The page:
For members


EXPLAINED: When should you greet a Swiss person?

The Swiss have very specific etiquette rules and are sticklers for complying with each one, including when and how to greet friends and strangers. Here's how you can navigate this sometimes complicated web.

EXPLAINED: When should you greet a Swiss person?
Elbow bump is now an accepted way of greeting. Photo by: Cedric Fauntleroy on Pexels

You are probably already accustomed to routinely greeting your friends, acquaintances, boss, co-workers, and hopefully neighbours too.

You might even be aware that saying hello (in whichever of the three national languages you speak) to your doctor, dentist, or staff in various administrative or business offices is also de rigueur.

But what about strangers — should you greet them as well?

If you think saying grüezi, bonjour, or buongiorno to people who randomly cross your life’s path is redundant, think again.

Not doing so could be taken as lack of integration — probably the worst mistake a foreigner in Switzerland could make, aside from breaking the law, asking for social assistance, or claiming Belgian chocolate is tastier than Swiss.

READ MORE: 14 mistakes foreigners make on moving to Switzerland

In fact, in some places not saying ‘hello’ could deprive you of Swiss citizenship.

There is an actual case of this happening: in 2016, a family from Kosovo was denied their request for naturalisation in Bubendorf, Basel-Country, because they did not greet people they passed in the street (as well as wearing sweatpants). 

While this is probably an extreme example, the fact remains that greeting people, especially those in your village, is a must (whether or not you are in a habit of wearing your jogging bottoms).

It is all the more important in smaller communities where you are likely to meet the same  people over and over again, and your faux-pas are more likely to be noticed, remembered, and held against you for all eternity.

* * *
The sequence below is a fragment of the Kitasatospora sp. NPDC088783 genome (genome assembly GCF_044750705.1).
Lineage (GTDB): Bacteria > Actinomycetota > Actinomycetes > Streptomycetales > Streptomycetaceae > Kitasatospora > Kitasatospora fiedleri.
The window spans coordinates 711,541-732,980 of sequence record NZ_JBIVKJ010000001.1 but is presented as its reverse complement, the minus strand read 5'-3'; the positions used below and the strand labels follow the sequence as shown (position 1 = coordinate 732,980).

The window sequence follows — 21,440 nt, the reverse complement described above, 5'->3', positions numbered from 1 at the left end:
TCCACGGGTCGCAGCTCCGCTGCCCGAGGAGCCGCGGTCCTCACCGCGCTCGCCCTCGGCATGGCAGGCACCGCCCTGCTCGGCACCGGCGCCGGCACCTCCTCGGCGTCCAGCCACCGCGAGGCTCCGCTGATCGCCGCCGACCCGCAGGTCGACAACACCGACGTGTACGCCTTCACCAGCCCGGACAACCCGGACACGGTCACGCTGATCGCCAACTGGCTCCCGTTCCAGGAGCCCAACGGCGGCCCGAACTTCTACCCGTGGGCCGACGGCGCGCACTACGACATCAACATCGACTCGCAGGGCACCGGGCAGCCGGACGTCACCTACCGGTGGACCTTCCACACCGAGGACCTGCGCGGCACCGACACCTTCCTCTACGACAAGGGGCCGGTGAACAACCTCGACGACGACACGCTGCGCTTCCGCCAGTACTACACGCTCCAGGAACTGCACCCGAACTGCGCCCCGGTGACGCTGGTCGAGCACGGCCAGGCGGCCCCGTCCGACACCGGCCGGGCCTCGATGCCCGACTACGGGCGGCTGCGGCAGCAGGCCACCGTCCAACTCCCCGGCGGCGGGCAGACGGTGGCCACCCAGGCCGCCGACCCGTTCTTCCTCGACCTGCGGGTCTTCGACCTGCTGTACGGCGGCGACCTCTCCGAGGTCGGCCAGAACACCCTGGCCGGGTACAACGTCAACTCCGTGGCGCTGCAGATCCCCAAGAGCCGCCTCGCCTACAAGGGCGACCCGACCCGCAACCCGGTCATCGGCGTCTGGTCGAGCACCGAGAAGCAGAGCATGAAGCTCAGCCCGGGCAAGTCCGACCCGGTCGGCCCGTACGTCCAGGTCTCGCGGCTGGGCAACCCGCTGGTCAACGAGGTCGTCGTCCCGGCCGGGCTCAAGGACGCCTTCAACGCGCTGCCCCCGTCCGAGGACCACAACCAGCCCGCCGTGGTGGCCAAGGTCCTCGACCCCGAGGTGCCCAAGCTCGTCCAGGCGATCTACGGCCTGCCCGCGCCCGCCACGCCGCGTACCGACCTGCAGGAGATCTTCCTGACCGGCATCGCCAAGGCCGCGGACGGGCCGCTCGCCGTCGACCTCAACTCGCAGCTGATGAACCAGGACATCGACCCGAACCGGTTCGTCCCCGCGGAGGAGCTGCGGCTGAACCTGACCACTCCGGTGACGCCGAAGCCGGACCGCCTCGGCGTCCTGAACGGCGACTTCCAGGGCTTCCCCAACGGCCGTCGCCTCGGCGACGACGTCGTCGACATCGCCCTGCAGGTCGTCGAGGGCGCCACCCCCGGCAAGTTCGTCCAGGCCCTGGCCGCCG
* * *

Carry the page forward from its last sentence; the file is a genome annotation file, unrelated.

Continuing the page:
It is not an impossible scenario in a small community that a person you snub on the street just happens to sit on your local naturalisation committee.

READ MORE: 16 ways to make your life in Switzerland easier without really trying

But this also holds true in general, even in situations where you won’t see the same person / people ever again. For instance:

  • When you enter a small store, café or restaurant, say hello the moment you set your foot inside; when departing, say auf wiedersehen, au revoir, or arrivederci.
  • And if you are in a store and need assistance from a staff member, start with a hello and not an ‘excuse me’.
  • The same greeting etiquette applies when you enter or leave an elevator or any other closed space where you encounter people.
  • This may not be the case in larger cities, but in small towns you should actually greet bus drivers and passengers, bidding them goodbye when you leave. You may be surprised to discover they respond in kind.
  • It is also common to say hello to people you meet on hiking trails or other walks — the rule of the thumb is that if your paths cross, a greeting is in order.

Greeting people on hiking trails in a must. Photo: Pixabay

How do you greet people?

For eons and up until March 2020, the Swiss just loved to say ‘hi’ and ‘bye ‘with a three-cheek kiss.

It didn’t matter whether they knew someone for a long time or for five minutes —the right cheek-left cheek-right cheek ritual was practiced with everyone they met.

Thankfully, this custom has fallen victim to the pandemic and nobody can predict whether it will fully ever re-emerge but, at least for the time being, there is a reprieve from this virus-friendly way of interacting.

Instead the ‘elbow touch’ became the new ‘normal’ way of greeting people.

However, neither the three-cheek-peck nor the elbow bump are considered as signs of successful integration.

As far as we know, practicing either or both will not help anyone obtain Swiss citizenship, though the rules may change.

READ MORE: Nine ways you might be annoying your neighbours (and not realising it) in Switzerland